The 2015 Summer European LCS Finals were played at Hovet Arena, Stockholm. The series ended with Fnatic winning 3-2 over Origen and peaked at close to 1 million concurrent viewers on Twitch, YouTube, and Azubu - the highest number of viewers for any LCS match to date.
The 2016 Spring European LCS finals were held at Rotterdam Ahoy in Rotterdam, with G2 winning 3–1 against Origen, making it their first LCS title. The 2016 Spring European LCS split was the first time G2 played in the professional LCS after having been promoted due to winning the European Challenger Series and European Promotion Tournament in Summer 2016.
The 2016 Summer European LCS finals were played at the Tauron Arena in Kraków, Poland. G2 won 3–1 against Splyce and secured their second LCS title. Splyce would later win the 2016 Summer European Gauntlet and qualify for Worlds as the third-seeded European team.
The 2017 Spring European LCS finals were held at the Barclaycard Arena in Hamburg, Germany, where G2 won 3–1 against Unicorns of Love, securing their third LCS title and qualifying for the Mid-Season Invitational (MSI), an annually-held international League of Legends competition. G2 placed second at the MSI 2017, losing 1-3 to SKT T1, the Korean representatives, in the finals. The Summer Split LCS finals took place in Paris at the AccorHotel Arena, where G2 Esports won 3-0 against Misfits Gaming. In the League of Legends World Championship
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In 2019, the name changed from "Europe League Championship Series" (EU LCS) to "League of Legends European Championship" (LEC).
The LCS primarily reaches its viewers through online streaming using its own channels on Twitch and YouTube. On Twitch alone, viewership numbers regularly exceed 200,000 for regular season play, and the games have drawn over 1.7 million unique visitors. However, Riot Games CEO Brandon Beck stated in 2012 that there were no immediate plans to try to bring the LCS to traditional TV, and news coverage of the regular season is generally limited to dedicated electronic sports news sites, such as CBS Interactive's onGamers.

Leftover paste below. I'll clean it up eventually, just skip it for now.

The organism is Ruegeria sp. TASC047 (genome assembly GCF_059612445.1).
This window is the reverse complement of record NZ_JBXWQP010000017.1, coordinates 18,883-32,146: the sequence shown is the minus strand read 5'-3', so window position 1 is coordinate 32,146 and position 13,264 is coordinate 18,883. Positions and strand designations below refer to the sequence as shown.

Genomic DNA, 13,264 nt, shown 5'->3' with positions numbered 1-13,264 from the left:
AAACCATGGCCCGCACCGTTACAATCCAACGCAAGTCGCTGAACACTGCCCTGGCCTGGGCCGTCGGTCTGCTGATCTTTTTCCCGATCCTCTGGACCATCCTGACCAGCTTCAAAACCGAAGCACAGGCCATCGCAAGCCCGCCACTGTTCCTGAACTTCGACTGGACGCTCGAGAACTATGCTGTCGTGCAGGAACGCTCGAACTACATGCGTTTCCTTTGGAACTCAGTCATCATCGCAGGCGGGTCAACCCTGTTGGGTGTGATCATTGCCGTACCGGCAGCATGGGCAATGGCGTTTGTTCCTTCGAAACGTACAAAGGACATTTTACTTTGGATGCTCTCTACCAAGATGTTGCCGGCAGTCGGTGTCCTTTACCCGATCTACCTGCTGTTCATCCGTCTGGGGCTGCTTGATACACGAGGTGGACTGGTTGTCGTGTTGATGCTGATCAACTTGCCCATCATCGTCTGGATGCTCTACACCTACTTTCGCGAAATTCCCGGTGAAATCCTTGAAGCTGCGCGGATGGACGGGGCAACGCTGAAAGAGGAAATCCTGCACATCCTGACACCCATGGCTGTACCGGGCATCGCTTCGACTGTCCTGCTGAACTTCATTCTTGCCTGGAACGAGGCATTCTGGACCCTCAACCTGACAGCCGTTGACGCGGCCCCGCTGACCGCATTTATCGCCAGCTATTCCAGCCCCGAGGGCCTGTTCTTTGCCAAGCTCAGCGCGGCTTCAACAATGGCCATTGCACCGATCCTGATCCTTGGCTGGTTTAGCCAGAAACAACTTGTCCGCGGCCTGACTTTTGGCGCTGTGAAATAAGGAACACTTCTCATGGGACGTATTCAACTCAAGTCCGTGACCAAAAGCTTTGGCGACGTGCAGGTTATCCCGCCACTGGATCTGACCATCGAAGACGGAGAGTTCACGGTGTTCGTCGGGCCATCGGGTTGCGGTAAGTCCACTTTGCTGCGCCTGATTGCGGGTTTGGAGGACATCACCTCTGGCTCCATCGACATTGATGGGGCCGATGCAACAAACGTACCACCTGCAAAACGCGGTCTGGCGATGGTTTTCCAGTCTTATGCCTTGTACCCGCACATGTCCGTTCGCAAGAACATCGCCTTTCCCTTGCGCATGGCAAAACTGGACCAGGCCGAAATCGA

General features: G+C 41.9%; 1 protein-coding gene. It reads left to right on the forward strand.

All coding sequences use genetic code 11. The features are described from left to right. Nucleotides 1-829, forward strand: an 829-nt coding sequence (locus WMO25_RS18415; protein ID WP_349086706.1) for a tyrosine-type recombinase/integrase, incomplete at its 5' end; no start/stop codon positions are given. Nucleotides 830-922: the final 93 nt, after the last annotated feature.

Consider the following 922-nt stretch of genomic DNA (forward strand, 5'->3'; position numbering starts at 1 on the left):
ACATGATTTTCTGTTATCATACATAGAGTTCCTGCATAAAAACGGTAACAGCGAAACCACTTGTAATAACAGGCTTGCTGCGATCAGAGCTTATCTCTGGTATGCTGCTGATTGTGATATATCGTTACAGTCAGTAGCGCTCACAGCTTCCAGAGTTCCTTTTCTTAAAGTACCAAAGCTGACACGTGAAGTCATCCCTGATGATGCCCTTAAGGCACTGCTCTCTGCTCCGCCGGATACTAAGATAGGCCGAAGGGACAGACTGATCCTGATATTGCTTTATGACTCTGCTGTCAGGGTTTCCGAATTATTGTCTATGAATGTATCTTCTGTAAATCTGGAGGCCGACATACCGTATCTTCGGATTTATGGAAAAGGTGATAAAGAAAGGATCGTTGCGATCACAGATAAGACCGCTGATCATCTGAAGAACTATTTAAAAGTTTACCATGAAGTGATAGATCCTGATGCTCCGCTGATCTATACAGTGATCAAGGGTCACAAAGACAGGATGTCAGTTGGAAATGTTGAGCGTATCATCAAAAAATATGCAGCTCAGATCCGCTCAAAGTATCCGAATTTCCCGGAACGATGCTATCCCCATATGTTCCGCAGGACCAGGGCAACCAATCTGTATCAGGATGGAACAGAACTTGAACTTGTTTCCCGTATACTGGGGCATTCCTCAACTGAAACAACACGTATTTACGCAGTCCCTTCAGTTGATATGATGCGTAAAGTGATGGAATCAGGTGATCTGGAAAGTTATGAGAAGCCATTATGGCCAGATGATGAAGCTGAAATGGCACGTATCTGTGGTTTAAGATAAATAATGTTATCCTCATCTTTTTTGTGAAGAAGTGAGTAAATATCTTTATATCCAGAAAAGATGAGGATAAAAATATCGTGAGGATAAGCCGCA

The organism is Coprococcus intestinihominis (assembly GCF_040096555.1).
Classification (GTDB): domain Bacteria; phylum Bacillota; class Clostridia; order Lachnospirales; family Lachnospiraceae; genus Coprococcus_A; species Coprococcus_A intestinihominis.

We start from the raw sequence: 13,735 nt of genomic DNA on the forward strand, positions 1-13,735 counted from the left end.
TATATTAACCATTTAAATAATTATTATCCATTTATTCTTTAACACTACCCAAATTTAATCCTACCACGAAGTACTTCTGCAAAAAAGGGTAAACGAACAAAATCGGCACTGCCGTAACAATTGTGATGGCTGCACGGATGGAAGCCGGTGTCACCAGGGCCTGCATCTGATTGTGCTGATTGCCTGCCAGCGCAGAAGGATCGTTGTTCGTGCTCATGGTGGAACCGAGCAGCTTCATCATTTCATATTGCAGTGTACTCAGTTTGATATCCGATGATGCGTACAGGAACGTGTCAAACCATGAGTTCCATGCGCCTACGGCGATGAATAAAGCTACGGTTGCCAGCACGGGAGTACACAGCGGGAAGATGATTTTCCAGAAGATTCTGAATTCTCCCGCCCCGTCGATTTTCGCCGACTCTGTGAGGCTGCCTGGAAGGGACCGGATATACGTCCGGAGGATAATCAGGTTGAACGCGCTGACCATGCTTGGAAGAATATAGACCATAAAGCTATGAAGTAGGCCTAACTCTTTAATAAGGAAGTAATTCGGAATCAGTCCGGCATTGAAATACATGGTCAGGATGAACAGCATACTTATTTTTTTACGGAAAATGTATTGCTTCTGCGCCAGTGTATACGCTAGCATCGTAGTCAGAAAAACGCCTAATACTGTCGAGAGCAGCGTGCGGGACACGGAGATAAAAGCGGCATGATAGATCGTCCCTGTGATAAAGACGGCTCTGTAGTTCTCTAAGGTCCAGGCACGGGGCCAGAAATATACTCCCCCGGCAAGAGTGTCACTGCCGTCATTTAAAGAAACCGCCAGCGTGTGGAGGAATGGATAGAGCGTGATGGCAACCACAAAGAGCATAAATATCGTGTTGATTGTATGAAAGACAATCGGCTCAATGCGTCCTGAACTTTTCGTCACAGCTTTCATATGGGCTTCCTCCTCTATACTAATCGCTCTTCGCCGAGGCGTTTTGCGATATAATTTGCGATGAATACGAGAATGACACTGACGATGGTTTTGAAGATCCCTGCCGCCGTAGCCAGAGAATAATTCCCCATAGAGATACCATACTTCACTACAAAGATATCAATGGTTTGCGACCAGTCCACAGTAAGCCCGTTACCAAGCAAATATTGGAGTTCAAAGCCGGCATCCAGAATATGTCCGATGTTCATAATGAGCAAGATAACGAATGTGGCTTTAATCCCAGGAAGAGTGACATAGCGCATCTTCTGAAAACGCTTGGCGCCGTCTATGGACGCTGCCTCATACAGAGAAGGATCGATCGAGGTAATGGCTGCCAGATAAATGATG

The scale and popularity of the LCS itself, however, has attracted considerable media attention, particularly around some events that legitimised the LCS as a serious competition.
As of 2019, 10 teams in Europe, selected through franchising, compete in the LEC. Each season is divided into two splits. The regular season of each split consists of 9 weeks of play, in which each team plays each other twice, for a total of 18 games each. At the conclusion of each split, a playoff consisting of the top 6 teams from the regular season is played to determine the final standings.
The current playoff format introduced in 2019 consists of 4 rounds. In round 1, the third seed chooses to face either the fifth or sixth seed and the fourth seed faces the remaining team. The winners of these matches then play each other in round 2, and the winner of this match advances to the round 3. In round 3, the first and second seeds play against each other in a "juggernaut" match. The winner of this match advances directly to the final round; the loser faces the winner of round 2 in a "decider" match, and the winner of this decider match advances to the final.
Each split's playoffs award cash prizes and Championship Points, which are used to determine qualification into the annual League of Legends World Championship. The winner of the summer split automatically qualifies as Europe's first seed, while the next four teams ranked by Championship Point total play the Regional Qualifier Tournament to determine the two additional seeds for the World Championship.
[*] After the previous lineup of Lemondogs left the organisation after Worlds and were not replaced in time, the LCS spot was played for between the three teams that had previously lost their relegation games: (MeetYourMakers, Ninjas in Pyjamas and Supa Hot Crew). Supa Hot Crew won the spot in the end.